The Pennsylvania Auditor’s General’s Office estimates the opioid epidemic costs the state roughly $25 billion a year in fatalities, health care, addiction treatment, criminal justice and lost productivity. Nearly 300,000 people in Pennsylvania are addicted to drugs.

It’s time to issue an APB on opioid addiction.

It’s no accident that the Pennsylvania legislators working the hardest on addiction are people who have lost relatives to opioid overdoses.

Rep. Jim Struzzi, R.-Indiana, had pushed for three years to legalize drug testing materials. His brother died of an overdose in 2014. The sponsor of the syringe exchange bill, Rep. Sarah Innamorato (D., Allegheny), lost her father to complications of opioid addiction in 2009.

We thank them for their life-saving work. How many more people have to die before every elected official in Pennsylvania acts with equal urgency?

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Pittsburgh Tribune-Review. November 28, 2022.

Editorial: More work needed on mental health capacity to stand trial

Sometimes doing the right thing doesn’t fix the problem.

In September, the Pennsylvania Supreme Court looked at the case of a mentally ill man convicted of a crime who was charged with another crime while in state prison. A judge found the man’s profound mental illness meant that, under a 1976 law, he was incompetent to understand what had happened and why it was wrong. He couldn’t participate in his defense and therefore couldn’t stand trial.

The law acknowledges that people without the mental capacity to stand trial should not stand trial. However, as cases over the 46 years since have proved, the law has gaps. Rather than finding a solution to the problem, the law allows for many — if not most — defendants with mental illness to exist in limbo between the courts and mandated treatment.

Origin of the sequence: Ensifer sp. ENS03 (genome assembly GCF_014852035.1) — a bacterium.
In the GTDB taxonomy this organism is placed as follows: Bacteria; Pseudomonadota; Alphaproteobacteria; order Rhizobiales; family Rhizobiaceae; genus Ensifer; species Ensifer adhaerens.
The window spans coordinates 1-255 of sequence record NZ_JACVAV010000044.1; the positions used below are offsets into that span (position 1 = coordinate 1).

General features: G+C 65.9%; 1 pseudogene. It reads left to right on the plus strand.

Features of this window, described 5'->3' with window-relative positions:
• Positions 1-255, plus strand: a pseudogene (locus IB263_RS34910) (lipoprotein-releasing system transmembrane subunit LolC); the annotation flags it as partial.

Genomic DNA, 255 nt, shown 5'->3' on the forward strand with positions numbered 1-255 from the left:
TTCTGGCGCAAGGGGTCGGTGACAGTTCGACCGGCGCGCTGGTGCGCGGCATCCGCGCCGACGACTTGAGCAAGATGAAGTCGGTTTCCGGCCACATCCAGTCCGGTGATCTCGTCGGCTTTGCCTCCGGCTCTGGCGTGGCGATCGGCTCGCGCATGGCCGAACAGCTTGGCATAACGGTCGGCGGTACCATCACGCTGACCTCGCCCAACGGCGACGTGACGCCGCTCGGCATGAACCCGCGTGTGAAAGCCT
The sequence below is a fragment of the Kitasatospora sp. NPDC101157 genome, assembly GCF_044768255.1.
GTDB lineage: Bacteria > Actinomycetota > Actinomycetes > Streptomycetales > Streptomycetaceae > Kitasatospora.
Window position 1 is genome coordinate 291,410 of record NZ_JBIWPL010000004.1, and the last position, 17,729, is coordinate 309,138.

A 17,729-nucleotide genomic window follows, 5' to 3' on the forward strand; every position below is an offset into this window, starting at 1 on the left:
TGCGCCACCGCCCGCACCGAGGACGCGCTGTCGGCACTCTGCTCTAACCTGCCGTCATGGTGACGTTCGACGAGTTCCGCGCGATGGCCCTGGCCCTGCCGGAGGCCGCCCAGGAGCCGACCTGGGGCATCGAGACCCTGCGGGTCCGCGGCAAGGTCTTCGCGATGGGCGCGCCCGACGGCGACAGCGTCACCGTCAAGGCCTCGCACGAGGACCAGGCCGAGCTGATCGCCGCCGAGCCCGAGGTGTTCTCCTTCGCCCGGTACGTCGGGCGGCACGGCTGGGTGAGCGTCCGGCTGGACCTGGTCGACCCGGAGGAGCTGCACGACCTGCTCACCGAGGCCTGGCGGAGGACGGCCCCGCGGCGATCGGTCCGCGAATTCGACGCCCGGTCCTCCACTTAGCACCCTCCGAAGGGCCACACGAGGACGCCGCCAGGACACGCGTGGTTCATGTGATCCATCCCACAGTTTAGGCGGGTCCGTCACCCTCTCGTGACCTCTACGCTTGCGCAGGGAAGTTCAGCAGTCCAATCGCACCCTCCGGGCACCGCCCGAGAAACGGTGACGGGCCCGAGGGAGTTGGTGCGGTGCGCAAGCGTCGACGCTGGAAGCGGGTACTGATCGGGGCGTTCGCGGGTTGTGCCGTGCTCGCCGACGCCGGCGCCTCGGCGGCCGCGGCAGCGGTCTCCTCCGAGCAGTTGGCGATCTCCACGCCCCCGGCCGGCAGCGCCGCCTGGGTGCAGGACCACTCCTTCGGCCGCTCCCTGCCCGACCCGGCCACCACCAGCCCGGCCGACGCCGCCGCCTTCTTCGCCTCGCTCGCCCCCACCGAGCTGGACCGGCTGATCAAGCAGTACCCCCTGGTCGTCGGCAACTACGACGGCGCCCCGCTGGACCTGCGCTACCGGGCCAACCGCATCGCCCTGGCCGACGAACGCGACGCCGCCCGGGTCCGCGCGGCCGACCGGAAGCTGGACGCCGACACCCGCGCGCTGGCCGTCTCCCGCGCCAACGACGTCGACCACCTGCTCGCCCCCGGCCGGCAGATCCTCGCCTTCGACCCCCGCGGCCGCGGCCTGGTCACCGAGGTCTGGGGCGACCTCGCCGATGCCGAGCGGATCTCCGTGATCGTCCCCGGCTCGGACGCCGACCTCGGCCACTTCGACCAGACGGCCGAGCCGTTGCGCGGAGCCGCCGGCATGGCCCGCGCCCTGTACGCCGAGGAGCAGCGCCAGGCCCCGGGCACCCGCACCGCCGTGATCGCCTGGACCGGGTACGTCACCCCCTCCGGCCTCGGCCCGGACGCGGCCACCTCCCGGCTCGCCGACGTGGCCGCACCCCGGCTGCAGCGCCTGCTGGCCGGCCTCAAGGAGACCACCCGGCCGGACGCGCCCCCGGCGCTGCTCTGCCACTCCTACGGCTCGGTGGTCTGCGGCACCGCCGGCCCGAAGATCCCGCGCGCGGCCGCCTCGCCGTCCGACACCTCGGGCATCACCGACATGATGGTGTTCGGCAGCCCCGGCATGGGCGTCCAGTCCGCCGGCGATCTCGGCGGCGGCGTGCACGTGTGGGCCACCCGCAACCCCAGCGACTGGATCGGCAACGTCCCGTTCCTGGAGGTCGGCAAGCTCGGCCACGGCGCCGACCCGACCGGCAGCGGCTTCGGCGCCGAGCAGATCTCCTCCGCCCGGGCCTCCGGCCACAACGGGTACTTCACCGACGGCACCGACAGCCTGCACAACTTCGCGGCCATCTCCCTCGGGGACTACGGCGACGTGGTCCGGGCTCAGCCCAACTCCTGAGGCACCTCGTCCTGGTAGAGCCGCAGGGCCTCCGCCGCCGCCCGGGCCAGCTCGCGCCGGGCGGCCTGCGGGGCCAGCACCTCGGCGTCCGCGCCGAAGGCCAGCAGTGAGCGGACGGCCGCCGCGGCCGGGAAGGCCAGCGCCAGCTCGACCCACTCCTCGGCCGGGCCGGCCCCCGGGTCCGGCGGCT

The September ruling gives courts permission to cut to the chase, dismissing charges against a defendant who might never be able to participate in his or her defense. This isn’t a short-term mental health issue caused by drugs or one that can be cured by them. It isn’t about a mild injury or a shock to the system. This would be about wounds or illness that cannot be healed, only managed.

So that latest ruling tries to fix a hole in an old law. That’s what the courts can do. It is a tourniquet for the problem — first aid in an emergency.

Now, the Legislature and Gov.-elect Josh Shapiro need to work on finding the cure. Namely, there needs to be real treatment and more treatment.

Like drug rehabilitation, too often the only mental health treatment some people get is while they are incarcerated or otherwise court-­mandated. Beds for residential treatment are not available the way they should be. Basic therapy is at a premium, with long waiting lists and high hurdles.

In Harrison, the Allegheny Valley Hospital mental health facility has just shifted to providing care only for geriatric patients. That’s good for older people in the Alle-Kiski Valley but not for younger adults in need.

These are issues that government needs to address from a legislative and executive perspective. Not only do people in the court system need treatment, but people also need treatment to keep them out of the court system.

The Supreme Court did what it could. More is needed to solve the problem.

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Scranton Times-Tribune. November 28, 2022.

Editorial: Reserve impeachment for misconduct

State legislative Republicans remain committed to a dangerous political stunt that not only threatens to disenfranchise Philadelphians but jeopardizes future state governance.

State House Republicans have voted to impeach Democratic Philadelphia District Attorney Larry Krasner, their bogeyman of the moment. Their articles of impeachment accuse Krasner of “misconduct in office,” to comport with the language of the state impeachment statute, but the particulars of those articles make clear that Krasner has not engaged in misconduct.